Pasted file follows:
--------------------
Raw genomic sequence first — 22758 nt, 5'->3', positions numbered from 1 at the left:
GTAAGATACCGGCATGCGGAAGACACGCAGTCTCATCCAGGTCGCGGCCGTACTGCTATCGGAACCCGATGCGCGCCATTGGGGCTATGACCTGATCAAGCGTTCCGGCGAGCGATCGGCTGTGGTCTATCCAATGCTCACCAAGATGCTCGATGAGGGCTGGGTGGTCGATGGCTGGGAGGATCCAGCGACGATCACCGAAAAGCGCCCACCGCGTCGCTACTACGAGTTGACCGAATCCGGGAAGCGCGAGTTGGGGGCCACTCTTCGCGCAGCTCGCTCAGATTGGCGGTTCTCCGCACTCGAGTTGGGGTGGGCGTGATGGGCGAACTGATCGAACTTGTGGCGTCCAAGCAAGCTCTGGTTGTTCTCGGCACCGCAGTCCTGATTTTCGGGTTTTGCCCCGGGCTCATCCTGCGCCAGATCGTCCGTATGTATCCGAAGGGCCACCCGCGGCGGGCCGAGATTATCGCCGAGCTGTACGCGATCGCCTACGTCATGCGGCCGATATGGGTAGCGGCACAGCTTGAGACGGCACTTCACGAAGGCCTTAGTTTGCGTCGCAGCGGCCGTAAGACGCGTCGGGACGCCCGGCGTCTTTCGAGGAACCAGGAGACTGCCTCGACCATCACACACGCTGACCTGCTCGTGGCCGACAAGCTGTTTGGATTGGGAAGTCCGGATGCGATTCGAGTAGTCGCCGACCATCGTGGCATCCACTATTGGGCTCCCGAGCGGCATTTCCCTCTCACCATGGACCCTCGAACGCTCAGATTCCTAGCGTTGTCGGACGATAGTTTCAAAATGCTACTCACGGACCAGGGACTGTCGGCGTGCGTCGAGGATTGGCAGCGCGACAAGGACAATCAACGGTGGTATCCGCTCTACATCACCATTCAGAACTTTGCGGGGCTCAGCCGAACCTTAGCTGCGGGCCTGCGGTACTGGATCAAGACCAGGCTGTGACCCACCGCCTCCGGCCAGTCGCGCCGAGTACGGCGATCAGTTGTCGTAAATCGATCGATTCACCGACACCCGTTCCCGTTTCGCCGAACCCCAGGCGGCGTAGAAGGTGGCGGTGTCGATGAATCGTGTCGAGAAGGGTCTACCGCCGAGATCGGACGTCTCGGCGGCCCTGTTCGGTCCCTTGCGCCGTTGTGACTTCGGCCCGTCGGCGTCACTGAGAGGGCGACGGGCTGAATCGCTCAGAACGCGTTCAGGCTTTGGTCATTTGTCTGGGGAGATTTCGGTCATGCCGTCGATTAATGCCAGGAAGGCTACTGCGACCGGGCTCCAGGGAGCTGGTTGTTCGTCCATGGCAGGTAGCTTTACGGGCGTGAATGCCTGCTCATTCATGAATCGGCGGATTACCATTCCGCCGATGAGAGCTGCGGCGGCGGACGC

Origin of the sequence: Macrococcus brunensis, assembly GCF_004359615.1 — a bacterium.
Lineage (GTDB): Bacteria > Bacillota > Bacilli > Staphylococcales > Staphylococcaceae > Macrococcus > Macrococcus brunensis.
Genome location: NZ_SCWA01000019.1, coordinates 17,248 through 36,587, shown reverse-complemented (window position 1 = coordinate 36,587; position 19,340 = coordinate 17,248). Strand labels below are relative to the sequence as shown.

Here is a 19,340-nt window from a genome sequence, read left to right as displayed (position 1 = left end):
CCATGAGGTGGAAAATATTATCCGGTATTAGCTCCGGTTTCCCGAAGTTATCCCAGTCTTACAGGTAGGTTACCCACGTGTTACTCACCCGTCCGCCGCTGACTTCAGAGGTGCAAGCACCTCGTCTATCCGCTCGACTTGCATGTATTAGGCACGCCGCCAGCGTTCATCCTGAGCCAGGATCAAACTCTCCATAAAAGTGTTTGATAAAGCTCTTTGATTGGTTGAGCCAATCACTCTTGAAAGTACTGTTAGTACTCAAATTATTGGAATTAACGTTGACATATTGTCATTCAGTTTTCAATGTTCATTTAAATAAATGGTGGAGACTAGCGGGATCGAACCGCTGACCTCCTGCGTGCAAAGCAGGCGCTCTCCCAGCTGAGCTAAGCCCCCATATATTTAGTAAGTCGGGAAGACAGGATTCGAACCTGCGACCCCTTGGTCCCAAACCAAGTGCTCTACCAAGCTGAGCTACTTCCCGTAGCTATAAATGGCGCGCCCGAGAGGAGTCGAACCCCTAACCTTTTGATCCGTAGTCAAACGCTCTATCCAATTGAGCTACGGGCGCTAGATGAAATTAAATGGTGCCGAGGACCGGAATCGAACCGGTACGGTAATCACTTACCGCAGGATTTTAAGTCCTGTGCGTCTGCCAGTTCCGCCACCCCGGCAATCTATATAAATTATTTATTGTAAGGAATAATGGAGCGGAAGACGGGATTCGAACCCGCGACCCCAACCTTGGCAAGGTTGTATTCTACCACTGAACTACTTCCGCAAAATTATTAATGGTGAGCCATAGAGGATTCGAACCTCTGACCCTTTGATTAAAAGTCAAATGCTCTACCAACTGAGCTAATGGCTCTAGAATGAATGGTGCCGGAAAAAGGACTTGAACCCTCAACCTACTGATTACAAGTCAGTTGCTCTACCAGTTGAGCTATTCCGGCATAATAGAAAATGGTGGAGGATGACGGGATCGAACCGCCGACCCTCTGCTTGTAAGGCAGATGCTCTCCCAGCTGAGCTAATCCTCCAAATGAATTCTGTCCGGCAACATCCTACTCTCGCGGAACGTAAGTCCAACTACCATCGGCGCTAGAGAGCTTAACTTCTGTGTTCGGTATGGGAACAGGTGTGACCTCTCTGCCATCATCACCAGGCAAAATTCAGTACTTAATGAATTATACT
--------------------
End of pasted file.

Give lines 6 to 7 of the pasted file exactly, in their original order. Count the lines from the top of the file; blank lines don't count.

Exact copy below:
Here is a 19,340-nt window from a genome sequence, read left to right as displayed (position 1 = left end):
CCATGAGGTGGAAAATATTATCCGGTATTAGCTCCGGTTTCCCGAAGTTATCCCAGTCTTACAGGTAGGTTACCCACGTGTTACTCACCCGTCCGCCGCTGACTTCAGAGGTGCAAGCACCTCGTCTATCCGCTCGACTTGCATGTATTAGGCACGCCGCCAGCGTTCATCCTGAGCCAGGATCAAACTCTCCATAAAAGTGTTTGATAAAGCTCTTTGATTGGTTGAGCCAATCACTCTTGAAAGTACTGTTAGTACTCAAATTATTGGAATTAACGTTGACATATTGTCATTCAGTTTTCAATGTTCATTTAAATAAATGGTGGAGACTAGCGGGATCGAACCGCTGACCTCCTGCGTGCAAAGCAGGCGCTCTCCCAGCTGAGCTAAGCCCCCATATATTTAGTAAGTCGGGAAGACAGGATTCGAACCTGCGACCCCTTGGTCCCAAACCAAGTGCTCTACCAAGCTGAGCTACTTCCCGTAGCTATAAATGGCGCGCCCGAGAGGAGTCGAACCCCTAACCTTTTGATCCGTAGTCAAACGCTCTATCCAATTGAGCTACGGGCGCTAGATGAAATTAAATGGTGCCGAGGACCGGAATCGAACCGGTACGGTAATCACTTACCGCAGGATTTTAAGTCCTGTGCGTCTGCCAGTTCCGCCACCCCGGCAATCTATATAAATTATTTATTGTAAGGAATAATGGAGCGGAAGACGGGATTCGAACCCGCGACCCCAACCTTGGCAAGGTTGTATTCTACCACTGAACTACTTCCGCAAAATTATTAATGGTGAGCCATAGAGGATTCGAACCTCTGACCCTTTGATTAAAAGTCAAATGCTCTACCAACTGAGCTAATGGCTCTAGAATGAATGGTGCCGGAAAAAGGACTTGAACCCTCAACCTACTGATTACAAGTCAGTTGCTCTACCAGTTGAGCTATTCCGGCATAATAGAAAATGGTGGAGGATGACGGGATCGAACCGCCGACCCTCTGCTTGTAAGGCAGATGCTCTCCCAGCTGAGCTAATCCTCCAAATGAATTCTGTCCGGCAACATCCTACTCTCGCGGAACGTAAGTCCAACTACCATCGGCGCTAGAGAGCTTAACTTCTGTGTTCGGTATGGGAACAGGTGTGACCTCTCTGCCATCATCACCAGGCAAAATTCAGTACTTAATGAATTATACT